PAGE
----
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Art Curatorial

From the Collection– “Head of a Noblewoman” tomb effigy

French, Head of a Noblewoman, 14th century. Marble; H: 11 3/4 in. Milwaukee Art Museum, Gift of The William Randolph Hearst Foundation through the Milwaukee Sentinel M1958.67. Photo by John Nienhuis.
French, Head of a Noblewoman, 14th century. Marble; H: 11 3/4 in. Milwaukee Art Museum, Gift of The William Randolph Hearst Foundation through the Milwaukee Sentinel M1958.67. Photo by John Nienhuis.

Just as you walk into the Museum’s Gallery #3 (Northern Renaissance artworks), on your right is a display case that holds a marble sculpture.

It’s an unobtrusive work labeled Head of a Noblewoman, French, 14th century.   I’m sure many Museum visitors have walked right by it and not even thought twice.  The most interesting thing for those that look closer may be the way the artwork is positioned in the case–it is shown lying down, not upright.

This sculpture is more than just a portrait of a French noblewoman.  It’s a portrait of the noble French woman from her tomb!

Originally, the Museum’s head sculpture would have been part of a full body sculpture of the woman lying down, and it would have rested above her tomb. You can be certain of this orientation because the back of her head is unfinished.

Although funerary portraits were used as far back as the ancient Egyptians, medieval Europe saw an explosion of them.  Examples are known from the 11th century, and by the 13th century they were filling churches and abbeys.  Of course, only those who could afford to have an elaborate tomb could have such an elaborate sculpture, so most examples are of kings, queens, and other nobility, including knights, such as Jean d’Alluye, whose tomb effigy is now at the Metropolitan Museum of Art.

Categories
Art Curatorial

From the Collection–Virgin and Child

Virgin and Child South German ca. 1550 Solnhofen stone 7 1/4 x 6 1/2 x 1 3/4 in. (18.42 x 16.51 x 4.45 cm) Gift of Anne H. and Frederick Vogel III in loving memory of his sister Grace Vogel Aldworth (1932-2002)
South German, Virgin and Child, ca. 1550. Solnhofen stone, 7 1/4 x 6 1/2 x 1 3/4 in. Milwaukee Art Museum, Gift of Anne H. and Frederick Vogel III in loving memory of his sister Grace Vogel Aldworth (1932-2002), M2003.67. Photo by John R. Glembin.

Sometimes with the rush of the holiday season, it is nice to take a deep breath and spend some time on your own.

In that spirit, I’d like to consider a small-scale stone relief Virgin and Child, ca. 1550.  You’ll find it at the Museum tucked in a case in Gallery #3, with works of the Northern Renaissance.

The artwork, carved in stone, is done in low relief and is set into a wood and silk case with a two-part hinged cover.   The small size allowed the owner to hold it in the palm of his or her hand for private contemplation and prayer.  The case is probably a later replacement, but it certainly would have had something similar to protect it when slipped into a drawer or carried for devotion during travel.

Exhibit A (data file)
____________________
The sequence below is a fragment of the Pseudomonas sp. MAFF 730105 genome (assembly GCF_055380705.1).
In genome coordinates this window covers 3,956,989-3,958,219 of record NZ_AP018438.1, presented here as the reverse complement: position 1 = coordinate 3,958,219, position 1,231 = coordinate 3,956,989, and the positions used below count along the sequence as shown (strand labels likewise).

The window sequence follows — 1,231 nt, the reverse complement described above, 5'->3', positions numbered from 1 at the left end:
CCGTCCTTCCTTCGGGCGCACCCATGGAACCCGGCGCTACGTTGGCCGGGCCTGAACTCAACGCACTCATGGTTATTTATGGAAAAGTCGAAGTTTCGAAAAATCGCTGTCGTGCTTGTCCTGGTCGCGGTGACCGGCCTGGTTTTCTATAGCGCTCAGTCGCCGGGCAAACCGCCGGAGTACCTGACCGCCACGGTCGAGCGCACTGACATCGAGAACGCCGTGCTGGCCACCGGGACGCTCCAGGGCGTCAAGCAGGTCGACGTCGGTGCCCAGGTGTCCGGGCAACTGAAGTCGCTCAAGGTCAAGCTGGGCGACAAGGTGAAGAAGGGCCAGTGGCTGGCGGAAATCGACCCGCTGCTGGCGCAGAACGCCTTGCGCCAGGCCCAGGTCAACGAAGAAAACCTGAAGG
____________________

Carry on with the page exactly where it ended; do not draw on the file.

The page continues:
And what a beautiful image to inspire! 

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Art

What is that big, orange thing, anyway?

Mark di Suvero (American, b. China, 1933) The Calling, 1981-82 painted steel height: 40 ft (1219.2 cm) Bluff Park, Milwaukee, Milwaukee County, Wisconsin, Gift of Anonymous Donor through Milwaukee Art Museum M1981.305 © Mark di Suvero; Courtesy of Spacetime C.C.
Mark di Suvero (American, b. China, 1933), The Calling, 1981-82. Painted steel. Height: 40 ft. Bluff Park, Milwaukee, Milwaukee County, Wisconsin, Gift of Anonymous Donor through Milwaukee Art Museum M1981.305. © Mark di Suvero; Courtesy of Spacetime C.C. Photo by Mel Buchanan.

Many people don’t know that The Calling by Mark di Suvero (the orange sunburst sculpture that sits at the lake end of Wisconsin Avenue) has been part of the Milwaukee Art Museum’s permanent collection since the sculpture’s creation in 1981.

The Calling has attracted a lot of attention and inspired quite a bit of dialogue by Milwaukeeans over the years, including here in an 2006 article that answers the question “Will they Move the Orange Sculpture”.

I’ve found that people either love it or they hate it, as summarized in this 2007 Milwaukee Journal-Sentinel article.

Recently the United States government indicated on which side of that line they stand: they awarded artist Mark di Suvero the National Medal for the Arts. You can read more about the awards at the National Endowment for the Arts website.

Categories
Art Curatorial

From the Collection–Auguste Rodin’s The Kiss

Auguste Rodin (French 1840-1917), The Kiss (Paolo and Francesca), 1886. Painted plaster 34 x 20 1/2 x 23 1/4 in. Milwaukee Art Museum, Gift of Mrs. Will Ross in Memory of Her Husband (M1966.117). Photo by Larry Sanders.

There is no ignoring it: today is Valentine’s Day.

There is also no ignoring the fact that love and lust have inspired terrific artwork. Perhaps the best artwork, if you are a romantic like me. I’m obviously not the first in the blogosphere to notice this–last week a sweet “10 Best Art Kisses of All Time” article made the email/Facebook/blog rounds. And, raise your hand if you ever had Gustav Klimt’s 1907 The Kiss on a poster? Me too.

In the Museum’s collection, a classic work to single out that focuses on art and love is the plaster cast of Auguste Rodin’s The Kiss (Paolo and Francesca). When I revisited The Kiss, my first question was:

Who are Paolo and Francesca?